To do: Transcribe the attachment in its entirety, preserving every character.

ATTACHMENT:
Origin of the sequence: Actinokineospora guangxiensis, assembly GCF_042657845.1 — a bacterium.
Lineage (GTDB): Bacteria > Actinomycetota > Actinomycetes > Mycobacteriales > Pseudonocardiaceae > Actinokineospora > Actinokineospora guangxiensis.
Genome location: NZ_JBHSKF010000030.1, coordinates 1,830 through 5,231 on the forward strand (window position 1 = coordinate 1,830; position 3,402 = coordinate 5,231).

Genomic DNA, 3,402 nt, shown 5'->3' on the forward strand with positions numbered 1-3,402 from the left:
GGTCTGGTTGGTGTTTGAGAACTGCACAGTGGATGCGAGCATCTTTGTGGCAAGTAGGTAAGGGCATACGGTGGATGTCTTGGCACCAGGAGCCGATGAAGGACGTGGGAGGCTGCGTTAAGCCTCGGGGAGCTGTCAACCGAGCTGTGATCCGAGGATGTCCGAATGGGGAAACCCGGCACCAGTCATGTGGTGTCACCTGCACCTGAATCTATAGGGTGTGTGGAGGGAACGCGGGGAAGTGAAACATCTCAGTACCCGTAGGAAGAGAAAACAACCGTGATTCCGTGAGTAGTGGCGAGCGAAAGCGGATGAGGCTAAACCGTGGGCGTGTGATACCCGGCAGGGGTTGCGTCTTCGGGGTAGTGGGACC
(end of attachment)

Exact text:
Origin of the sequence: Actinokineospora guangxiensis, assembly GCF_042657845.1 — a bacterium.
Lineage (GTDB): Bacteria > Actinomycetota > Actinomycetes > Mycobacteriales > Pseudonocardiaceae > Actinokineospora > Actinokineospora guangxiensis.
Genome location: NZ_JBHSKF010000030.1, coordinates 1,830 through 5,231 on the forward strand (window position 1 = coordinate 1,830; position 3,402 = coordinate 5,231).

Genomic DNA, 3,402 nt, shown 5'->3' on the forward strand with positions numbered 1-3,402 from the left:
GGTCTGGTTGGTGTTTGAGAACTGCACAGTGGATGCGAGCATCTTTGTGGCAAGTAGGTAAGGGCATACGGTGGATGTCTTGGCACCAGGAGCCGATGAAGGACGTGGGAGGCTGCGTTAAGCCTCGGGGAGCTGTCAACCGAGCTGTGATCCGAGGATGTCCGAATGGGGAAACCCGGCACCAGTCATGTGGTGTCACCTGCACCTGAATCTATAGGGTGTGTGGAGGGAACGCGGGGAAGTGAAACATCTCAGTACCCGTAGGAAGAGAAAACAACCGTGATTCCGTGAGTAGTGGCGAGCGAAAGCGGATGAGGCTAAACCGTGGGCGTGTGATACCCGGCAGGGGTTGCGTCTTCGGGGTAGTGGGACC